No redundancy rCh
Death (no aging)
Damage accumulation (aging)
Figure 5.7. Redundancy creates both damage tolerance and damage accumulation (aging). Systems without redundancy (on the top) fail every time when they are damaged, and therefore damage is not accumulated among survivors (no aging). Redundant systems (on the bottom) can sustain damage because of their redundancy, but this damage tolerance leads to damage accumulation (aging).
dynamics is extensively used in the calculation of the efficacy of sterilization processes in medicine and food preservation (Brock et al., 1994; Davis et al., 1990; Jay, 1996). A similar nonaging pattern of inactivation kinetics is often observed for viruses (Andreadis and Palsson, 1997; Kundi, 1999) and enzymes (Kurganov, 2002; Gouda et al., 2003).
In more complex systems with many vital structures and significant redundancy, every occurrence of damage does not lead to death (unless the environment is particularly hostile) because of their redundancy. Defects accumulate, therefore, giving rise to the phenomenon of aging (mortality increase). Thus, aging is a direct consequence (trade-off) of a system's redundancies, which ensure increased reliability and an increased lifespan of more complex organisms. As defects accumulate, the redundancy in the number of elements finally disappears. As a result of this redundancy exhaustion, the organism degenerates into a system with no redundancy (that is, a system with elements connected in series, in which any new defect leads to death). In such a state, no further accumulation of damage can be achieved, and the mortality rate levels off.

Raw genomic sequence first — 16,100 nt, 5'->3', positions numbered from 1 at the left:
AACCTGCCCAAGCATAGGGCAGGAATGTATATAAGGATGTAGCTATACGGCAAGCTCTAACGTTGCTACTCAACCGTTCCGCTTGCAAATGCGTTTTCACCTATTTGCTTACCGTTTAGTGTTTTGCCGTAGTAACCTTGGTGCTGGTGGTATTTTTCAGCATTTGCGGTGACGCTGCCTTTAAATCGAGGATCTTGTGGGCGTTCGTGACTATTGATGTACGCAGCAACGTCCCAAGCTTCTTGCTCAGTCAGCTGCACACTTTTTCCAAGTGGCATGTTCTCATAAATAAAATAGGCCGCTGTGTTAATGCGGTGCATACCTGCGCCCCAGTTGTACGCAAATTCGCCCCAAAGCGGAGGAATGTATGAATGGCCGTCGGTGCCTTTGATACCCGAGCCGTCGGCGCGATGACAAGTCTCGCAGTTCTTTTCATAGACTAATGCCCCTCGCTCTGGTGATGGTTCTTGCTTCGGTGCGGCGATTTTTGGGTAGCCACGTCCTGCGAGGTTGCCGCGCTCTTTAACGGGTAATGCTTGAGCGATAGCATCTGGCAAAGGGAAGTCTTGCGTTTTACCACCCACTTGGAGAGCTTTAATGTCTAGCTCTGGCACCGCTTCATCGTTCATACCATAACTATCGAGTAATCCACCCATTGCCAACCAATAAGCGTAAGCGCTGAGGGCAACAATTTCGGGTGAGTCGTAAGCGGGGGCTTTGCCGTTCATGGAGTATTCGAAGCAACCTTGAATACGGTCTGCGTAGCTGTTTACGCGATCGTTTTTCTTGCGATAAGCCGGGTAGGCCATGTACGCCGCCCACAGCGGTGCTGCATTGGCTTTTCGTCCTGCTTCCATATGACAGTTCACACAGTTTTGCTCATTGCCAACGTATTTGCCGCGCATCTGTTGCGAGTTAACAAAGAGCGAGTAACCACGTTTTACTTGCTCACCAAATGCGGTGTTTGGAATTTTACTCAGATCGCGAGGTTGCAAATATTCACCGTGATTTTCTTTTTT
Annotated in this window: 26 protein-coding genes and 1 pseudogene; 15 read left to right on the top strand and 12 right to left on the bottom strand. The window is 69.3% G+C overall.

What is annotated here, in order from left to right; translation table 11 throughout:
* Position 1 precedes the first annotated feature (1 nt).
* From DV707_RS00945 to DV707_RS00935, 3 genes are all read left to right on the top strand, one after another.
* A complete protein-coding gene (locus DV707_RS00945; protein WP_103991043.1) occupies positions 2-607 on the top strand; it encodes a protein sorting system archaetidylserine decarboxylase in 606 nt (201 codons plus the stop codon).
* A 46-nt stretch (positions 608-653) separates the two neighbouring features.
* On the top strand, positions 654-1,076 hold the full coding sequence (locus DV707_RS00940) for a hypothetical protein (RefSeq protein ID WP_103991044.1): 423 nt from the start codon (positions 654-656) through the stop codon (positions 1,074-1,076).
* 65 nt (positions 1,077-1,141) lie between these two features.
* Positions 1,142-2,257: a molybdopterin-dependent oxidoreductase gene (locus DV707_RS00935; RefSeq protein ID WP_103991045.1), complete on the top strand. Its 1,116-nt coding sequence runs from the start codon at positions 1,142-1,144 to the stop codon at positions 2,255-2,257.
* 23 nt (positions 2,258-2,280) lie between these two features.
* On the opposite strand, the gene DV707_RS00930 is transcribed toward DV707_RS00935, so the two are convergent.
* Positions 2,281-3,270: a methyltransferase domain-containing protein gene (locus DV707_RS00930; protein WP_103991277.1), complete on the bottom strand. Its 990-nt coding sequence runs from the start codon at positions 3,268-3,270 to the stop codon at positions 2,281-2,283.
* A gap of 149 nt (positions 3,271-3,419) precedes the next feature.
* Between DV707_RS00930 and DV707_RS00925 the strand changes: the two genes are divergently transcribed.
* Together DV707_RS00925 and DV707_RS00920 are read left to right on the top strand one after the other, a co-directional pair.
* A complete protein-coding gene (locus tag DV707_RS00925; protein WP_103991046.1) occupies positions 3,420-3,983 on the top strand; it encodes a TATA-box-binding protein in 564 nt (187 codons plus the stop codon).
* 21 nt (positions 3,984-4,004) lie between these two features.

Reliability theory predicts that a system may deteriorate with age even if it is built from nonaging elements with a constant failure rate. The key issue here is the system's redundancy for irreplaceable elements, which is responsible for the aging phenomenon. In other words, each particular step of system destruction/deterioration may seem to be apparently random (no aging, just occasional failure by chance), but if a system failure requires a sequence of several such steps (not just a single step of destruction), then the system as a whole may have an aging behavior.
The positive effect of systems' redundancy is damage tolerance, which decreases the risk of failure (mortality) and increases lifespan. However damage tolerance makes it possible for damage to be tolerated and accumulated over time, thus producing the aging phenomenon.
The next section provides a mathematical illustration for these ideas.
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